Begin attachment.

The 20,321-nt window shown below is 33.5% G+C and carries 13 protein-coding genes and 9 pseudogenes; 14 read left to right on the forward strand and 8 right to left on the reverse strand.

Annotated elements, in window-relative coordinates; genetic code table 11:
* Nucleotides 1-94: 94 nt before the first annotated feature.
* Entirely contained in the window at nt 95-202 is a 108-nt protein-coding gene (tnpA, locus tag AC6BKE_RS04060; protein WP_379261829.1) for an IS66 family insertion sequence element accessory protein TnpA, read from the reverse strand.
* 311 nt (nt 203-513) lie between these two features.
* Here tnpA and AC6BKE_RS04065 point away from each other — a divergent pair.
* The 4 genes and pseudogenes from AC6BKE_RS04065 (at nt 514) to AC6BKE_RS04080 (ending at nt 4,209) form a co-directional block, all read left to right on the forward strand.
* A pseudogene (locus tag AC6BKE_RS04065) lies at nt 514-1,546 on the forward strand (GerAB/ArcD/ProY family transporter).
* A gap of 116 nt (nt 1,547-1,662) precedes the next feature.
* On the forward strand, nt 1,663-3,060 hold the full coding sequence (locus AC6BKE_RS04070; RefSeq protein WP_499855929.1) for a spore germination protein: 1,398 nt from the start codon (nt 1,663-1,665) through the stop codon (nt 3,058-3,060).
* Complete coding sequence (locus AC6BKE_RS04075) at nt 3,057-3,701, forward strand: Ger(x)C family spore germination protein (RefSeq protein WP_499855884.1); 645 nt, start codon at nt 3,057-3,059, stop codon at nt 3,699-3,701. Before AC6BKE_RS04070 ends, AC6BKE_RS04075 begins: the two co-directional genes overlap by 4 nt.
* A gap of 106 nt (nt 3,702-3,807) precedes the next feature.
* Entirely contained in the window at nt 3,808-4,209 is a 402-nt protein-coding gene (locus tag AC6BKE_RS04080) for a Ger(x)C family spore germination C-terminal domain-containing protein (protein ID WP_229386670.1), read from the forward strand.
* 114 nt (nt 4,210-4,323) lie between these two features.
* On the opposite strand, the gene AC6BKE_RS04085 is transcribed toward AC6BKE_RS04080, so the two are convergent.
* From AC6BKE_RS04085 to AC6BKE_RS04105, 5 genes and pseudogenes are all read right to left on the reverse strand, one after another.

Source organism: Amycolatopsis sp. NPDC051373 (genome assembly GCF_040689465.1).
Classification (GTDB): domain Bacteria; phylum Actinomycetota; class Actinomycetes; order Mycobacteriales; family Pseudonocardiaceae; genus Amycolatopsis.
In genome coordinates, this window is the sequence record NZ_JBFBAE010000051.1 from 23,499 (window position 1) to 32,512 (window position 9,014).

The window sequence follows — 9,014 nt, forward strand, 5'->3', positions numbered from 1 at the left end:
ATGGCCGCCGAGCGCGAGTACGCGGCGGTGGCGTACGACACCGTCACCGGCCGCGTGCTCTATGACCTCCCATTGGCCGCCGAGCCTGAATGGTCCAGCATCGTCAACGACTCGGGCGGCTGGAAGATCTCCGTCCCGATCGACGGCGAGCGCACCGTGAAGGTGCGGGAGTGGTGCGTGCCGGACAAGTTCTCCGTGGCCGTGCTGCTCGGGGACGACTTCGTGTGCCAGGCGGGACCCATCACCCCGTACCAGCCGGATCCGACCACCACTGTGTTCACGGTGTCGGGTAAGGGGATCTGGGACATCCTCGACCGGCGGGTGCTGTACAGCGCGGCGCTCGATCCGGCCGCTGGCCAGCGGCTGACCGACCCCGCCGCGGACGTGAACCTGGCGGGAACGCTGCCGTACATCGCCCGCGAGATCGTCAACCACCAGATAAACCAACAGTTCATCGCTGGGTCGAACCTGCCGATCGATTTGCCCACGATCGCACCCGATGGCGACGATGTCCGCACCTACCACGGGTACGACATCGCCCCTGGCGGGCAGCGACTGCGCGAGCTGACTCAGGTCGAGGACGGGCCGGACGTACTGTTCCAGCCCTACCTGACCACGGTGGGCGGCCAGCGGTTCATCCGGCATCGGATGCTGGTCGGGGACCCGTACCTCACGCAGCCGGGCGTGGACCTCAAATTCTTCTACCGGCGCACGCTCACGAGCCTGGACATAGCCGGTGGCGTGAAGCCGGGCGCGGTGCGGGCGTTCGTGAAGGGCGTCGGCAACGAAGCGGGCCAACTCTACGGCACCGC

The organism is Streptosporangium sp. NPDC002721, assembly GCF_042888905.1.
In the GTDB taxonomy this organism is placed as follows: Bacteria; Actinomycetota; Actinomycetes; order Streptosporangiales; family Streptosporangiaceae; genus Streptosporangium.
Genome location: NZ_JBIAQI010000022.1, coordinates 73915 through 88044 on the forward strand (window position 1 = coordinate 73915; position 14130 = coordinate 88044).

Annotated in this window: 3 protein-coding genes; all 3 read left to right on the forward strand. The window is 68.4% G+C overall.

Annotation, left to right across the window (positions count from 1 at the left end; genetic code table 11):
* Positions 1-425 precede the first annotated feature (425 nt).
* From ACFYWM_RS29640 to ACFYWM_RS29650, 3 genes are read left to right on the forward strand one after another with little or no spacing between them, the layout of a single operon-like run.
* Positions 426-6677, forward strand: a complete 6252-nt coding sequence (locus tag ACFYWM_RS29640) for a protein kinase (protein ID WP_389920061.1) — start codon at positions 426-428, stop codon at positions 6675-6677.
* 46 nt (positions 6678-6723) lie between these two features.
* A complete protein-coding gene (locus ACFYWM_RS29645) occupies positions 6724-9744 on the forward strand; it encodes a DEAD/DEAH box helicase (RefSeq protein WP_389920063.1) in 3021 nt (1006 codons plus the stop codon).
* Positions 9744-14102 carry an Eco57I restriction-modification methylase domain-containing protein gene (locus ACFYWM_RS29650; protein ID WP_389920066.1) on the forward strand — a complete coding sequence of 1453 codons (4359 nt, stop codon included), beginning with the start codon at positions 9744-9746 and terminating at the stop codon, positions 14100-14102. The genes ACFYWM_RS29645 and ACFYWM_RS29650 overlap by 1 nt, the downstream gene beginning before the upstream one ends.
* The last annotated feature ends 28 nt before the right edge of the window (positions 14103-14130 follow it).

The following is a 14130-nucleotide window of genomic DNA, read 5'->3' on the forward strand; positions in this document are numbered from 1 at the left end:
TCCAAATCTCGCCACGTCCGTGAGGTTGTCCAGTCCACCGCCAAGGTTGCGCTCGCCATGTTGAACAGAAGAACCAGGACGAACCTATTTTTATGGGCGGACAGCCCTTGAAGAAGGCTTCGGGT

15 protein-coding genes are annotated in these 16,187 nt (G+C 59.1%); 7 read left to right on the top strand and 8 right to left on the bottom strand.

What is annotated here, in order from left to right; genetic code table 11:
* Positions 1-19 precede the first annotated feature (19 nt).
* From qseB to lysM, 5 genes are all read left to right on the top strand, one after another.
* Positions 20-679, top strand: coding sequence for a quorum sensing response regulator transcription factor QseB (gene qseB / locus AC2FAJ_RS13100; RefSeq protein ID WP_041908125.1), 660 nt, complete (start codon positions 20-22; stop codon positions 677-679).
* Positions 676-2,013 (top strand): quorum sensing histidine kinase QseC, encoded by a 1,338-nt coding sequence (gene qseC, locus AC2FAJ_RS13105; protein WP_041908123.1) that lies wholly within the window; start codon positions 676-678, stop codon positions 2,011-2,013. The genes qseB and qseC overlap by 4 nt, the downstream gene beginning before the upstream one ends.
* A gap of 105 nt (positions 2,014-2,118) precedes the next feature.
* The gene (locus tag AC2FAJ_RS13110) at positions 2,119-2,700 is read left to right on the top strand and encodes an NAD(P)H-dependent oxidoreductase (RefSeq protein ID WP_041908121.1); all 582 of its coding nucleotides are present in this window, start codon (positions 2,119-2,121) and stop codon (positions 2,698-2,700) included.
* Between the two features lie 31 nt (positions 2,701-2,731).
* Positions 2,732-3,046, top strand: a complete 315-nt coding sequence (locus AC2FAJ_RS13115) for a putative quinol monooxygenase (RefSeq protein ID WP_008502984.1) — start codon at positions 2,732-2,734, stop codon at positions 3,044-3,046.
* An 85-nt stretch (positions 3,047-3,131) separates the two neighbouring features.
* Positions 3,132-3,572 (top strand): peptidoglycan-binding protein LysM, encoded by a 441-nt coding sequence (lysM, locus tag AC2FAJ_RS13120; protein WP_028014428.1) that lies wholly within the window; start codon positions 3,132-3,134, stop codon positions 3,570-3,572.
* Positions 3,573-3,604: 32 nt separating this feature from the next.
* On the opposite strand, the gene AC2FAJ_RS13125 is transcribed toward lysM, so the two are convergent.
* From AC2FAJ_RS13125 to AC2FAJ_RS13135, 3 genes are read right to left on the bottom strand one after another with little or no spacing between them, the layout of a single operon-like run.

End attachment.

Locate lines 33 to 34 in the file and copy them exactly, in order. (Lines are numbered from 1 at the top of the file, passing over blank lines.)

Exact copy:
* The last annotated feature ends 28 nt before the right edge of the window (positions 14103-14130 follow it).

The following is a 14130-nucleotide window of genomic DNA, read 5'->3' on the forward strand; positions in this document are numbered from 1 at the left end: